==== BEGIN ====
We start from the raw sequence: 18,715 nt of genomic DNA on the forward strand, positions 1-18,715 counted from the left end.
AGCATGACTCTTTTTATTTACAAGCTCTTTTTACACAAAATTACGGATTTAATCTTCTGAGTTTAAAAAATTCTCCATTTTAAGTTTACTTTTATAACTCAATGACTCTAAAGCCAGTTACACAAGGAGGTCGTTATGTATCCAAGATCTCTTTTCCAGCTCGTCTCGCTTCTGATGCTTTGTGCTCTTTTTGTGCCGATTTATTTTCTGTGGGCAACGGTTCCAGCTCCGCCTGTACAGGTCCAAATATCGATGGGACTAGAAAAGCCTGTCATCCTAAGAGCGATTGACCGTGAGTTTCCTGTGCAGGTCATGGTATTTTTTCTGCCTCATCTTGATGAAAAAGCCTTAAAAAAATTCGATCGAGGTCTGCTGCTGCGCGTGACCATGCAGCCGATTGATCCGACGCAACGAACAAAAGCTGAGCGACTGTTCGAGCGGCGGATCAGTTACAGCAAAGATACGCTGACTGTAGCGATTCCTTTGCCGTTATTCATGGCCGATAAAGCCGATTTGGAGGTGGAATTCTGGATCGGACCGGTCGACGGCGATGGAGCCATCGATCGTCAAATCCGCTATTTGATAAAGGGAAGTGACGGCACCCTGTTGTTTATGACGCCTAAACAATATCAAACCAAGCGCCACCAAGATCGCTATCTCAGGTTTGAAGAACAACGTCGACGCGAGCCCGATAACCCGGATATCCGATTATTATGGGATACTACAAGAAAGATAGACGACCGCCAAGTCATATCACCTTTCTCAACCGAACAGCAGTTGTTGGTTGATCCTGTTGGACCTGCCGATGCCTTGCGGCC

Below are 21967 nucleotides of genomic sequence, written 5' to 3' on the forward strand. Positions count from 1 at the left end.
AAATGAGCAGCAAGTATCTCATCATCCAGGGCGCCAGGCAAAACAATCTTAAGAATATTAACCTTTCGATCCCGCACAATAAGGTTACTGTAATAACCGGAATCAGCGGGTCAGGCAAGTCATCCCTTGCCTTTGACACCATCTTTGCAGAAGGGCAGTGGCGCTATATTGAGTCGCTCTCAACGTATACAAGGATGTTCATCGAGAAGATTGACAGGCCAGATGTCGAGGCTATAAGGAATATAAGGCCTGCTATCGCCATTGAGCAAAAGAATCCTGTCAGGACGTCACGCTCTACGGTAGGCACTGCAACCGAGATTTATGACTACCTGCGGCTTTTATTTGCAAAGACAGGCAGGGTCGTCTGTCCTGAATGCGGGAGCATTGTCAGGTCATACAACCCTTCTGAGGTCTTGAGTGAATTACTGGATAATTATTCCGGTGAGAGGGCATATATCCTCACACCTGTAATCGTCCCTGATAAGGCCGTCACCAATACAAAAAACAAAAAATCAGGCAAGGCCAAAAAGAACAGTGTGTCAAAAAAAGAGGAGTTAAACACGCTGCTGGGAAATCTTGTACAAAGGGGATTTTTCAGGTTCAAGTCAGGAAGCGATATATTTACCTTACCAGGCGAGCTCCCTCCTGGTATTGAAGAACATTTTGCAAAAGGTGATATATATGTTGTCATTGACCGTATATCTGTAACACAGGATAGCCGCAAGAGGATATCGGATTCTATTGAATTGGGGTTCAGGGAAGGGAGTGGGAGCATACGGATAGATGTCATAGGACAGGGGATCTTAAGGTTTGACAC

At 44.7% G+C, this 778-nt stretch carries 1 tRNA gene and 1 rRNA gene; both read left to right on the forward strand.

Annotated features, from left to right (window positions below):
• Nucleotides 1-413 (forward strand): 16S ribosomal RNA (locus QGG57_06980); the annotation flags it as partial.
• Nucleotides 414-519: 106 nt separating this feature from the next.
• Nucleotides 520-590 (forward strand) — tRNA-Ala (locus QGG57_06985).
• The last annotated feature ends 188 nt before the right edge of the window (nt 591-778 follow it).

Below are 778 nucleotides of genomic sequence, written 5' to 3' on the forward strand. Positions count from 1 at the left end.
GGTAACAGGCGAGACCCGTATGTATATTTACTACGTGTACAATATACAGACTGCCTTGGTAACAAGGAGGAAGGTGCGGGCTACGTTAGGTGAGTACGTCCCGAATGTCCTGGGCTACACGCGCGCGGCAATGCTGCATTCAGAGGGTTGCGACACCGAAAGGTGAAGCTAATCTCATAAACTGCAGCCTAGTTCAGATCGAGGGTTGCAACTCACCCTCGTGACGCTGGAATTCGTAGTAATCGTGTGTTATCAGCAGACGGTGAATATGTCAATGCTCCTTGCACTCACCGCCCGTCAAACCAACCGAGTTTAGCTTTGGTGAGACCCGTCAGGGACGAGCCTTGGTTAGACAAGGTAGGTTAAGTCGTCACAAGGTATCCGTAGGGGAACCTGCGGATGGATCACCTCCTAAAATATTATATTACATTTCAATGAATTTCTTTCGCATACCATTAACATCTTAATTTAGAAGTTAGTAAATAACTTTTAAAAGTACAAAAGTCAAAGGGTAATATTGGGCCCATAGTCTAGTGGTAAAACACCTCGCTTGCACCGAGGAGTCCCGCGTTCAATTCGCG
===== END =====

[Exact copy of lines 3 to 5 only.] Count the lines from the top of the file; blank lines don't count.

Below are 21967 nucleotides of genomic sequence, written 5' to 3' on the forward strand. Positions count from 1 at the left end.
AAATGAGCAGCAAGTATCTCATCATCCAGGGCGCCAGGCAAAACAATCTTAAGAATATTAACCTTTCGATCCCGCACAATAAGGTTACTGTAATAACCGGAATCAGCGGGTCAGGCAAGTCATCCCTTGCCTTTGACACCATCTTTGCAGAAGGGCAGTGGCGCTATATTGAGTCGCTCTCAACGTATACAAGGATGTTCATCGAGAAGATTGACAGGCCAGATGTCGAGGCTATAAGGAATATAAGGCCTGCTATCGCCATTGAGCAAAAGAATCCTGTCAGGACGTCACGCTCTACGGTAGGCACTGCAACCGAGATTTATGACTACCTGCGGCTTTTATTTGCAAAGACAGGCAGGGTCGTCTGTCCTGAATGCGGGAGCATTGTCAGGTCATACAACCCTTCTGAGGTCTTGAGTGAATTACTGGATAATTATTCCGGTGAGAGGGCATATATCCTCACACCTGTAATCGTCCCTGATAAGGCCGTCACCAATACAAAAAACAAAAAATCAGGCAAGGCCAAAAAGAACAGTGTGTCAAAAAAAGAGGAGTTAAACACGCTGCTGGGAAATCTTGTACAAAGGGGATTTTTCAGGTTCAAGTCAGGAAGCGATATATTTACCTTACCAGGCGAGCTCCCTCCTGGTATTGAAGAACATTTTGCAAAAGGTGATATATATGTTGTCATTGACCGTATATCTGTAACACAGGATAGCCGCAAGAGGATATCGGATTCTATTGAATTGGGGTTCAGGGAAGGGAGTGGGAGCATACGGATAGATGTCATAGGACAGGGGATCTTAAGGTTTGACAC

At 44.7% G+C, this 778-nt stretch carries 1 tRNA gene and 1 rRNA gene; both read left to right on the forward strand.